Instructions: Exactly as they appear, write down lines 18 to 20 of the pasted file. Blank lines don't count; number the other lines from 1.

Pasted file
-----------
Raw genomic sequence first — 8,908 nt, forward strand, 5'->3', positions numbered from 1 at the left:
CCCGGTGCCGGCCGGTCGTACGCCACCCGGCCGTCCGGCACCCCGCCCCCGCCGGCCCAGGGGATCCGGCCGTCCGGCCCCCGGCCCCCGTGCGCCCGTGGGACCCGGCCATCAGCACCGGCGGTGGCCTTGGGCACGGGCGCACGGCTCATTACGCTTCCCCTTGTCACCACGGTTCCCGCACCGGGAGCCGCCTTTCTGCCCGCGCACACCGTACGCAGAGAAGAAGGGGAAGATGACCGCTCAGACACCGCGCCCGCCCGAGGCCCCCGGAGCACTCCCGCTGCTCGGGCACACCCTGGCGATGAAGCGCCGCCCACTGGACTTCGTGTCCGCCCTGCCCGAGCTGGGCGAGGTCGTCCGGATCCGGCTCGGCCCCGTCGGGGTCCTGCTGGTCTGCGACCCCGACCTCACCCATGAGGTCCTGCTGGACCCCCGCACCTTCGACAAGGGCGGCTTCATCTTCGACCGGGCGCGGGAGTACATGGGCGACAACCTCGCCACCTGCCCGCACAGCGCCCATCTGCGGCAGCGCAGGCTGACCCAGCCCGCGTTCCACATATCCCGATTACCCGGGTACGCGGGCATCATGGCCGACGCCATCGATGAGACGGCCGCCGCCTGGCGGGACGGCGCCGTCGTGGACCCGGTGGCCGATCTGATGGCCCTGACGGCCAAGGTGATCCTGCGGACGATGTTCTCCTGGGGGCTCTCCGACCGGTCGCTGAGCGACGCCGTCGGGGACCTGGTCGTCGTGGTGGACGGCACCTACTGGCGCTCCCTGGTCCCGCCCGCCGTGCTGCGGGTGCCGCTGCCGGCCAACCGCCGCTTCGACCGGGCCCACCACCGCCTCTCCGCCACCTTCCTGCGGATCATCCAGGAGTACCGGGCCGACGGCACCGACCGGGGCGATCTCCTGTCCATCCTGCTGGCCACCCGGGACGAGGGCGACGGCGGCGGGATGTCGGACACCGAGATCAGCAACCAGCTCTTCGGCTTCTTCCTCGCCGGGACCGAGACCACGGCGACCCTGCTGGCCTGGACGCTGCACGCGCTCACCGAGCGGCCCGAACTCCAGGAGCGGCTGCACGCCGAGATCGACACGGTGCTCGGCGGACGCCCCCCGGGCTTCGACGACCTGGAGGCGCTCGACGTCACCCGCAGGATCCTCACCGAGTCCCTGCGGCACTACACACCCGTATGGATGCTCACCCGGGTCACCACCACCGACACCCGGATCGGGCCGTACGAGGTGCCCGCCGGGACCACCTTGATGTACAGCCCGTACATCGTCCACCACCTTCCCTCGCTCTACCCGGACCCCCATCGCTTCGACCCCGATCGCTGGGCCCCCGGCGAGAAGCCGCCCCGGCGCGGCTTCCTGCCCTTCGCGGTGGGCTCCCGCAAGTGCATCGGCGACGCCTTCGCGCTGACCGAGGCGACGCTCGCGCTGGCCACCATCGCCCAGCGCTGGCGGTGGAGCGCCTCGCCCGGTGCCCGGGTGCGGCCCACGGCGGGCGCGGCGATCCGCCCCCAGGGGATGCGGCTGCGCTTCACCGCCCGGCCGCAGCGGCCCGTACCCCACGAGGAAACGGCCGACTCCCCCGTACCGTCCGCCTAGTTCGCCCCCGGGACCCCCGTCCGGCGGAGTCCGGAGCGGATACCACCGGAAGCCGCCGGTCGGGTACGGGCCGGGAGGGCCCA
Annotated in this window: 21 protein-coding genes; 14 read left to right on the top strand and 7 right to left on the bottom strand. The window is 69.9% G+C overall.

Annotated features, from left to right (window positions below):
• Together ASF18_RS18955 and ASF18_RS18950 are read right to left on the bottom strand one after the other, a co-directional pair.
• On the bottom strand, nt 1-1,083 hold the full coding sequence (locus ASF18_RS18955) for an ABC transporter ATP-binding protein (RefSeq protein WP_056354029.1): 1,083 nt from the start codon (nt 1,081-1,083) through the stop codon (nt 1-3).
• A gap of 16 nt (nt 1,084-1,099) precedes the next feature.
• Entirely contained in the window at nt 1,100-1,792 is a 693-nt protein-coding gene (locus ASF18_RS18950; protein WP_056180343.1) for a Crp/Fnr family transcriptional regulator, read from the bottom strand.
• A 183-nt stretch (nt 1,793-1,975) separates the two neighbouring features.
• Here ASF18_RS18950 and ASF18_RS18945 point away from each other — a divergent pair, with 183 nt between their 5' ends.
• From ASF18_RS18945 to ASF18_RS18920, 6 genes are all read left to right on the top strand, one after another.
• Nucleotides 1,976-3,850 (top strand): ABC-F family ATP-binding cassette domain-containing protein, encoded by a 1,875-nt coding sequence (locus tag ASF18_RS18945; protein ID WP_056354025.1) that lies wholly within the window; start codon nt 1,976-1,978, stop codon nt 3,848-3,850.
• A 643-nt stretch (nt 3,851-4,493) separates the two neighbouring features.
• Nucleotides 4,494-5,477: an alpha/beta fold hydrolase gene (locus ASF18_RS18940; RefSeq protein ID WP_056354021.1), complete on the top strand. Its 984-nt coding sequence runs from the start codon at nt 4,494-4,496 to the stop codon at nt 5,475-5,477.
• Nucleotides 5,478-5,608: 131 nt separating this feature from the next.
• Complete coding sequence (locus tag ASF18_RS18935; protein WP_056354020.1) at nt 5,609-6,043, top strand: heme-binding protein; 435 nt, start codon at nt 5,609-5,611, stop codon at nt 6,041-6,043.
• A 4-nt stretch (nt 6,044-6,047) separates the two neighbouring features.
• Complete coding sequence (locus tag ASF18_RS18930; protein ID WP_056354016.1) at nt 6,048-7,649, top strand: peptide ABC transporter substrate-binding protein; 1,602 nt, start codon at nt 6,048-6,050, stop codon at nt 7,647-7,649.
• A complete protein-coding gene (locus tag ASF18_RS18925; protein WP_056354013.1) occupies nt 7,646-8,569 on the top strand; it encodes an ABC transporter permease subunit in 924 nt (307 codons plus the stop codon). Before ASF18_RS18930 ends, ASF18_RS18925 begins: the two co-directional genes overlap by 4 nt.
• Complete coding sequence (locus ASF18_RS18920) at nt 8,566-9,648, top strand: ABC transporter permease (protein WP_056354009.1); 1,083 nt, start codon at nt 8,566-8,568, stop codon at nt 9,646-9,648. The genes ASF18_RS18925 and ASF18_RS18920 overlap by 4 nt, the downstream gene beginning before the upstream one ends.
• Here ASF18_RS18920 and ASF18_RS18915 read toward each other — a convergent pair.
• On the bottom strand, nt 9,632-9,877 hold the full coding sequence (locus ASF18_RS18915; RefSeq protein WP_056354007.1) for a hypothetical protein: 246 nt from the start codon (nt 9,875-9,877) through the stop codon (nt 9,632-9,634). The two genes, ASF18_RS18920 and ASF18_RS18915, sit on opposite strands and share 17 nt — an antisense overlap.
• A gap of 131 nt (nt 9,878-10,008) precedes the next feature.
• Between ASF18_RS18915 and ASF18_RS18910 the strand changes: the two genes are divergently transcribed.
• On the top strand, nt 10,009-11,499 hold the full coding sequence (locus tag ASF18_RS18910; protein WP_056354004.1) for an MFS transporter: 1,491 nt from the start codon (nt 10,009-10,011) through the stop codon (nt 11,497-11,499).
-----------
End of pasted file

• Complete coding sequence (locus tag ASF18_RS18930; protein ID WP_056354016.1) at nt 6,048-7,649, top strand: peptide ABC transporter substrate-binding protein; 1,602 nt, start codon at nt 6,048-6,050, stop codon at nt 7,647-7,649.
• A complete protein-coding gene (locus tag ASF18_RS18925; protein WP_056354013.1) occupies nt 7,646-8,569 on the top strand; it encodes an ABC transporter permease subunit in 924 nt (307 codons plus the stop codon). Before ASF18_RS18930 ends, ASF18_RS18925 begins: the two co-directional genes overlap by 4 nt.
• Complete coding sequence (locus ASF18_RS18920) at nt 8,566-9,648, top strand: ABC transporter permease (protein WP_056354009.1); 1,083 nt, start codon at nt 8,566-8,568, stop codon at nt 9,646-9,648. The genes ASF18_RS18925 and ASF18_RS18920 overlap by 4 nt, the downstream gene beginning before the upstream one ends.